The Delhi High Court on Monday asked its Rules committee to consider changing rules to allow double-side printing in filing while hearing a petition seeking directions that the high court and all subordinate courts in Delhi must use double-sided pages for all pleadings to save trees, water and conserve the environment.
The high court is hearing petition filed by the Centre for Accountability and Systemic Change (C.A.S.C.) saying use of double-sided pages would halve the requirement of paper, which in turn would cause savings of trees, water and other natural resources.
Petitioner’s advocate Virag Gupta said the high court has ordered the Rules Committee to examine the matter preferably within eight weeks and also study practices in other high courts as passing the direction prayed for would require an amendment in the Delhi High Court (Original Side) Rules, 2018.
The petition, filed through advocate Gaurav Pathak, said the High Court of Delhi and all subordinate courts in Delhi use one-sided paper, with double-spaced typing and wide margins, which cause huge paper consumption.
Citing an example of the High Court of Madhya Pradesh which had on December 30, 2016 amended its rules to allow filing of double-sided prints, the petition said, “Research shows that using line spacing as 1.5 instead of 2 causes 25 per cent savings of paper. Hence, there is now no reason to not use double-sided prints.”
“On a national scale, 13914226 and 113012 new cases have been filed in the subordinate courts and high courts alone. Considering all these cases to be of mere 50 pages, using single-sided prints, a total of 601775200 pages were used. Had double-side prints been used, it would have saved approximately 36,108 trees along with 3,008,876,000 litres of water,” it said.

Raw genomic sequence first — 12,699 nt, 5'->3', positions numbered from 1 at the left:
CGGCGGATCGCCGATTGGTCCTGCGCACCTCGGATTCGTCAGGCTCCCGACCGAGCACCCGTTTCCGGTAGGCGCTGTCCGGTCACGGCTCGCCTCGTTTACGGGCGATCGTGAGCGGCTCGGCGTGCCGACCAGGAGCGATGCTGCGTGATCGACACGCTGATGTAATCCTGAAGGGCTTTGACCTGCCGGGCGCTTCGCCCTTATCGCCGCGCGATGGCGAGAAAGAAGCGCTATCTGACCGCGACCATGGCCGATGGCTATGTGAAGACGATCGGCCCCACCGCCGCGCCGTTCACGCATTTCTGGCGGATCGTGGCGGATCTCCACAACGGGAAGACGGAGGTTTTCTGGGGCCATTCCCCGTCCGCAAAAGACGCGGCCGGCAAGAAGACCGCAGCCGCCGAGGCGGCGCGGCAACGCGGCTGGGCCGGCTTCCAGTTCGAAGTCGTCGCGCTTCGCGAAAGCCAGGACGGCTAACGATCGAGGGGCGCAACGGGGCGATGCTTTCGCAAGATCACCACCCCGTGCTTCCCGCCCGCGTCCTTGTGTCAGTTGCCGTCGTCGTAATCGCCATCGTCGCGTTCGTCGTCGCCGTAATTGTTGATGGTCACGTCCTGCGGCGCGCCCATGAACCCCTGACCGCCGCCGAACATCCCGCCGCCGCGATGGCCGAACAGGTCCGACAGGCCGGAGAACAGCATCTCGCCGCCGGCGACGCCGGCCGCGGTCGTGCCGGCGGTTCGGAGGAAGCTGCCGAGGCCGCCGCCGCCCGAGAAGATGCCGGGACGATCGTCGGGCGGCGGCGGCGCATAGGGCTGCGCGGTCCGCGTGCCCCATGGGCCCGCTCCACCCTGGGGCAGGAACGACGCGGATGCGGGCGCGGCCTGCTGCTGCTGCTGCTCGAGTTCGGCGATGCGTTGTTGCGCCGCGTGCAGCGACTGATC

The petition said one-sided printing came into practice only because in earlier times, typewriters were used and the papers used to be thin. Consequently, double-sided prints were not feasible due to printing marks appearing all over the paper. However, modern-day printers are efficient and the paper quality has increased.
The petition also relied on various reports to highlight the need for reducing usage of paper in courts and how despite e-filing, paper continues to be used on a large scale in courts.
It relies on a paper titled ‘Conserving the Canvas: Reducing the Environmental Footprint of Legal Briefs by Re-Imagining Court Rules and Document Design Strategies’ written by Ruth Anne Robbins, a Law Professor at Rutgers University, New Jersey, United States, wherein she discussed ways to reduce paper usage in courts.
“As per various reports, it takes approximately 10 liters of water to create a piece of paper. One generic estimate to use for the conversion is 8,333.3 sheets of virgin paper per tree. That number reflects only the raw material, however, and does not include the water or energy involved.
“As per a report by Niti Aayog, Delhi and 20 other cities in India are likely to run out of groundwater by 2020. Mandating double-side print would halve the requirement of paper, which is in line with the idea of Digital India and will also save the space required to store them,” it added.